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The Pharmacist Answers Podcast

Your health is probably one of the most important things to you.  Yet it can be one of the most complicated things to understand.  Our bodies are meant to work a certain way, but when they don't, we may never be 100% sure why or what to do about it - even after seeing a healthcare professional.

The Pharmacist Answers Podcast is hosted by Cynthia Hendrix, PharmD.  On the Podcast, you can learn the basics of body parts and organ groups, get a glimpse of how disease processes work, and learn some practical steps to take in your own flesh and blood relationships with healthcare providers.

Everyone's health story is different.  No one is truly a "textbook case".  You need someone who sees your uniqueness and help you gain the knowledge and confidence to have conversations, ask questions, and make decisions that are right for YOU!

*The Podcast started out as live conversations on Periscope.

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Jan 8, 2018

What is a Tonsillectomy?

A Tonsillectomy is a surgical procedure to remove the tonsils.  Tonsil - immune system tissue in the back of the throat.  -Ectomy = to remove something from the body.

Removing the tonsils may be required if chronic tonsilitis is a problem.  Chronic tonsilitis is defined as multiple infections in a row or an infection lasting 3 months or longer.  Severe snoring and sleep apnea may be another reason to remove the tonsils, for the purpose of opening up the airway.


Adenoids are another set of immune system glands in the back of the nasal cavity.  They can also swell during infections and interfere with breathing.  Depending on the severity of the infections or the risk of sleep apnea, these may also be removed in the same or a similar procedure.

Tonsillectomy Methods

Since general anesthesia is used in all methods to remove the tonsils, no eating is allowed before the procedure.  They also recommend no NSAIDs (non-steroidal anti-inflammatory drugs) are to be used before and after due to their ability to thin the blood and increase the risk of bleeding.  In general, a tonsillectomy will take between 30 and 60 minutes.  Recovery time afterward is estimated to be about two weeks.

  1. Scalpel
    This is the old school method of using a very sharp surgical knife to cut out the tonsil.  This method has the highest risk of bleeding.
  2. Cauterization
    This method involves a hot knife that separates the tonsil tissue from the throat.  The heat also closes off the blood vessels so bleeding is not as severe.  A downside is that the tissue has been burned, so I imagine the pain after this method is more severe.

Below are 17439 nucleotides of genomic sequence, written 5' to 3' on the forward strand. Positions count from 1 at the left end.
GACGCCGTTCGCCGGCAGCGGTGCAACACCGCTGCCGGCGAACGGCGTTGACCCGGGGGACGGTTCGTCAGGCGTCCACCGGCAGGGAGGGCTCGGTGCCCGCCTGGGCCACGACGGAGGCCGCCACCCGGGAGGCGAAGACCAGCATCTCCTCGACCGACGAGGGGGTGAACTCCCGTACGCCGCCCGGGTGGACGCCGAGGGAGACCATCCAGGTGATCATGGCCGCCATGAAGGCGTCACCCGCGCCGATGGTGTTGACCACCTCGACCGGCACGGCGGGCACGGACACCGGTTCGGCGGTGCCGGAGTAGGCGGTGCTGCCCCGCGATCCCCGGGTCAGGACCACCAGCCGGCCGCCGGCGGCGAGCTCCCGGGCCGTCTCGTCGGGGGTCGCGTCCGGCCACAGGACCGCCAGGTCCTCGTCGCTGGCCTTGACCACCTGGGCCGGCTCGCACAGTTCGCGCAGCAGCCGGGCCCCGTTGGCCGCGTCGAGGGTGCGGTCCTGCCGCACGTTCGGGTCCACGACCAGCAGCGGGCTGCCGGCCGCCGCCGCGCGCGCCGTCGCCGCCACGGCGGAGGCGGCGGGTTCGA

3. Ultrasonic Vibration
    Ultrasonic waves are sound waves that have a higher frequency than the human ear hears.  The waves cause a very rapid vibration and the energy of those waves is what causes the tissue to separate as well as the blood vessels to clot.  This is the newest method developed and seems to have the least bleeding and pain.

After the Tonsillectomy

The side effects of a tonsillectomy include swelling of the throat, as well as the face and jaw, bleeding, and infection.  To avoid the bleeding and infection, it is important to follow all the instructions given for the recovery period.  Because of the swelling, cold foods like ice cream and popsicles are popular because cold things reduce swelling.  Popsicles can also help with hydration because swallowing bigger sips or gulps of water can be painful the first few days.  Hot foods are not recommended because the heat can increase the pain or reinjure the surgical site.  And while ice cream is the most popular post-tonsillectomy food, any soft, non-abrasive foods are fine to eat.

Why do adults have more issues than kids?

Kids heal faster because they are still growing and developing.  Kids also have smaller body parts than adults - the tonsils are smaller and the blood vessels are smaller.  Smaller blood vessels clot and heal faster than larger ones.  This is even true between the different sized blood vessels in your own body.  And a factor no one wants to admit: adults are terrible at following directions and truly resting after a surgery or procedure.  Rest is the best thing for a healing body of any age or size.

Strep Carriers

Generally, when we think of severe tonsilitis that leads to a tonsillectomy, we think of strep throat.  A carrier is someone who carries the germ around with them but does not get sick from the germ (pertussis is another example). In 1998, a study found that 5-15% of school-aged children were asymptomatic carriers of strep.  This means they tested positive on a strep swab but had no symptoms of being sick.  This causes concern because it means that you can be sick with something else that causes vague symptoms like fever and sore throat but because the strep test is positive, antibiotics are prescribed when they might not be necessary (meaning that you were sick from a virus).  This study showed that providers and caregivers were unaware of the number of unnecessary antibiotics they were prescribing.

Strep is eradicated from a carrier by an extensive treatment of antibiotics, or by removing the tonsils from the carrying family member as well as the tonsils of the chronically sick family member. #tonsillectomyforeveryone



Facebook Memory: Episode 74
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Music Credits: Up In My Jam (All Of A Sudden) by - Kubbi Commons — Attribution-ShareAlike 3.0 Unported— CC BY-SA 3.0 provided by Audio Library